Biomonitoring is the assessment of exposure to toxic substances in people by the laboratory measurement of these substances (or their metabolites) in human specimens, such as blood, urine, or saliva. It can be used to establish the body burden or internal dose of specific environmental contaminants through all routes of exposure. Population-based biomonitoring, in combination with environmental monitoring (e.g. of air, dust, water, food, and soil), can provide detailed information about differences in exposures across geography, race/ethnicity, and socio-economic status. Biological monitoring can also illuminate the relationships between genetic predispositions or sensitivities and disease outcomes.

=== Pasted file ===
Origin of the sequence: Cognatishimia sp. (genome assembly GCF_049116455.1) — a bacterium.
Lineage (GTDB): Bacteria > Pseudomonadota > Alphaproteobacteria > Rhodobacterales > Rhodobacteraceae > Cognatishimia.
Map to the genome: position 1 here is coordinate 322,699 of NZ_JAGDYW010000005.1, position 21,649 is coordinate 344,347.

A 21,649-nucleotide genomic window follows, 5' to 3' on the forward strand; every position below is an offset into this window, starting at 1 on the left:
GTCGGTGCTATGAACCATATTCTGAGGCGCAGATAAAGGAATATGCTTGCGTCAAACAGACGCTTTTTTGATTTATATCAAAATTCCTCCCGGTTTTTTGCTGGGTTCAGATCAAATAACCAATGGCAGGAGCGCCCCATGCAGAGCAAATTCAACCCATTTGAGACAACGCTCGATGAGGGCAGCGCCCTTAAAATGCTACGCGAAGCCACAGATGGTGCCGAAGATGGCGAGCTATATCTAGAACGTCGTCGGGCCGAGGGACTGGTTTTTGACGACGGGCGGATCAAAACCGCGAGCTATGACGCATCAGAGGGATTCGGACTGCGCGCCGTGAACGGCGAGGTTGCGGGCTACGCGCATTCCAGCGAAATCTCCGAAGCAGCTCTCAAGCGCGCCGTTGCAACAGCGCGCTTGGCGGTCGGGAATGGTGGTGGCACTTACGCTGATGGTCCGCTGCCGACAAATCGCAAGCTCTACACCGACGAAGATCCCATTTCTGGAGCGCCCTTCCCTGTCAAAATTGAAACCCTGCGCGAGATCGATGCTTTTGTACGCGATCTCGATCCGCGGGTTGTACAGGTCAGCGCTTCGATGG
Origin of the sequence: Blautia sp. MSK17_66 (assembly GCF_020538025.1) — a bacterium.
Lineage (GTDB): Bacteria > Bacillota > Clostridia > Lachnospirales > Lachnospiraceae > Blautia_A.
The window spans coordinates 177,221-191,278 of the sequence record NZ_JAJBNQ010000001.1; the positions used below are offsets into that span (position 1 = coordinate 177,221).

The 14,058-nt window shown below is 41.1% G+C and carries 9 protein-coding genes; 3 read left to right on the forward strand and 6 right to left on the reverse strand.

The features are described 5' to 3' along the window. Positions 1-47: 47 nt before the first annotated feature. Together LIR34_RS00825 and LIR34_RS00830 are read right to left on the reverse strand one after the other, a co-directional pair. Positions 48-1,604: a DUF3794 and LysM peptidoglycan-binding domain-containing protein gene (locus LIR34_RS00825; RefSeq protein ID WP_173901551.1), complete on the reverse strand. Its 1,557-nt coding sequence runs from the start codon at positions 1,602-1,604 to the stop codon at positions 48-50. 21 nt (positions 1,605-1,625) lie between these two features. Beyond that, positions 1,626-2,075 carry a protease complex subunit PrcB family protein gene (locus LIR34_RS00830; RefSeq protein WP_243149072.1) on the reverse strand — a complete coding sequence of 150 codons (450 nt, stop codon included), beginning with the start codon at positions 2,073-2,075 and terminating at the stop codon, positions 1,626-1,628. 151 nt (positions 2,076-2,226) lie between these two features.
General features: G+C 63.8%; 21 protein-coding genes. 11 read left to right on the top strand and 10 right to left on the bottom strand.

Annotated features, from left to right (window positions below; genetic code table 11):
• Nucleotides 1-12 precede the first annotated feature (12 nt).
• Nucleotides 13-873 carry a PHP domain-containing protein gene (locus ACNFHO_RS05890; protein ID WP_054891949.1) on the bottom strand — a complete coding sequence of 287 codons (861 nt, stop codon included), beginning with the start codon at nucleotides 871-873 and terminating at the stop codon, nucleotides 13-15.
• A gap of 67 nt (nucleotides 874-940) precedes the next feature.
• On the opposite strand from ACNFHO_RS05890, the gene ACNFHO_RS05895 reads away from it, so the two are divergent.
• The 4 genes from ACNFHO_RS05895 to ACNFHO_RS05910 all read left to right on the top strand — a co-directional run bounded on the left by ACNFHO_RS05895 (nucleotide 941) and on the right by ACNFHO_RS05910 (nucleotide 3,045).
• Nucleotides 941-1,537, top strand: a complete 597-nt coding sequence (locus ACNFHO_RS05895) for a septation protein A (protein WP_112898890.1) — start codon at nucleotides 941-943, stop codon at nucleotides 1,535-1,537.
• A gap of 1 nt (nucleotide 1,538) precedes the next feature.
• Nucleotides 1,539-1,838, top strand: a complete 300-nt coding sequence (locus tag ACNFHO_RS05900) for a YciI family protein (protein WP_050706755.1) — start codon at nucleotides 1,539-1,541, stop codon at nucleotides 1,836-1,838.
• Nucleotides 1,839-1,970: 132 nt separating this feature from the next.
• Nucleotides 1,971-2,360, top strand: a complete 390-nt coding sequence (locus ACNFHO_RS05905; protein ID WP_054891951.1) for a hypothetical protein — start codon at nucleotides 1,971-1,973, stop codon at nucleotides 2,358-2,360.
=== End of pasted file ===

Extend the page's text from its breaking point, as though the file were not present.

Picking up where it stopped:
EHIB uses biomonitoring in studies linking environmental exposures and pollution-related diseases, for environmental health tracking and to explore body burdens in populations that may be at increased risk from exposure.
Lori Copan is the Project Manager for the CA Biomonitoring Planning Project at EHLB. Click on her link below to contact her.
- Biomarkers , Research Tools
- Pesticide Exposure in Women of Imperial County
- Adipose levels of dioxins and risk of breast cancer
- Biological monitoring for mercury within a community with soil and fish contamination
- Distribution of persistent, lipid-soluble chemicals in breast and abdominal adipose tissues: Lessons learned from a breast cancer study
- Micronucleated erythrocytes as an index of cytogenetic damage in humans: demographic and dietary factors associated with micronucleated erythrocytes in splenectomized subjects
- Worldwide trends in DDT levels in human breast milk
- Dioxins in California
- Indoor Air Quality in Saugus Schools
- Urinary Pesticide Metabolites with CDC
- Lori Copan (Main)